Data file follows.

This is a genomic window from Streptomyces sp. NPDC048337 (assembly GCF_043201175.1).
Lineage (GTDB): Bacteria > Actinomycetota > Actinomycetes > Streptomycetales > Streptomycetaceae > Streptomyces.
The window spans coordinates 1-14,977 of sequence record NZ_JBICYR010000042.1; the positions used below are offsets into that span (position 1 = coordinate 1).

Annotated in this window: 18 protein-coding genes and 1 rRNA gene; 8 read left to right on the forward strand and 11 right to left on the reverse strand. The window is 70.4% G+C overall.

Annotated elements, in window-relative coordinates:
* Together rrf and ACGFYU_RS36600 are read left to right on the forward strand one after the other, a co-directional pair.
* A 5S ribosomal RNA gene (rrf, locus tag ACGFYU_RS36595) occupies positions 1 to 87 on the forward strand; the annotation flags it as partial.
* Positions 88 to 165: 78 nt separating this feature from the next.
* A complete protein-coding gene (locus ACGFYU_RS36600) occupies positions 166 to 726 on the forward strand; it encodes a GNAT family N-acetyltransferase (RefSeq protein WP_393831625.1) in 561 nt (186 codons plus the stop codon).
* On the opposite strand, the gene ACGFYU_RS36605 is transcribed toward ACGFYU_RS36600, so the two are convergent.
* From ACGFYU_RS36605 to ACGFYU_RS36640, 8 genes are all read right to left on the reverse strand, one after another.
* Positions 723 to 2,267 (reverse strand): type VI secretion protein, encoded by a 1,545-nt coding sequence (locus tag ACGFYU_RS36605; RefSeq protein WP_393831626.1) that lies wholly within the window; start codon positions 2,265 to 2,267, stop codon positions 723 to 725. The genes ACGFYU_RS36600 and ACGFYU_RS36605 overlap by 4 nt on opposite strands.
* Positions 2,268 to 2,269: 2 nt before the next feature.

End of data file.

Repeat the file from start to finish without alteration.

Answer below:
This is a genomic window from Streptomyces sp. NPDC048337 (assembly GCF_043201175.1).
Lineage (GTDB): Bacteria > Actinomycetota > Actinomycetes > Streptomycetales > Streptomycetaceae > Streptomyces.
The window spans coordinates 1-14,977 of sequence record NZ_JBICYR010000042.1; the positions used below are offsets into that span (position 1 = coordinate 1).

Annotated in this window: 18 protein-coding genes and 1 rRNA gene; 8 read left to right on the forward strand and 11 right to left on the reverse strand. The window is 70.4% G+C overall.

Annotated elements, in window-relative coordinates:
* Together rrf and ACGFYU_RS36600 are read left to right on the forward strand one after the other, a co-directional pair.
* A 5S ribosomal RNA gene (rrf, locus tag ACGFYU_RS36595) occupies positions 1 to 87 on the forward strand; the annotation flags it as partial.
* Positions 88 to 165: 78 nt separating this feature from the next.
* A complete protein-coding gene (locus ACGFYU_RS36600) occupies positions 166 to 726 on the forward strand; it encodes a GNAT family N-acetyltransferase (RefSeq protein WP_393831625.1) in 561 nt (186 codons plus the stop codon).
* On the opposite strand, the gene ACGFYU_RS36605 is transcribed toward ACGFYU_RS36600, so the two are convergent.
* From ACGFYU_RS36605 to ACGFYU_RS36640, 8 genes are all read right to left on the reverse strand, one after another.
* Positions 723 to 2,267 (reverse strand): type VI secretion protein, encoded by a 1,545-nt coding sequence (locus tag ACGFYU_RS36605; RefSeq protein WP_393831626.1) that lies wholly within the window; start codon positions 2,265 to 2,267, stop codon positions 723 to 725. The genes ACGFYU_RS36600 and ACGFYU_RS36605 overlap by 4 nt on opposite strands.
* Positions 2,268 to 2,269: 2 nt before the next feature.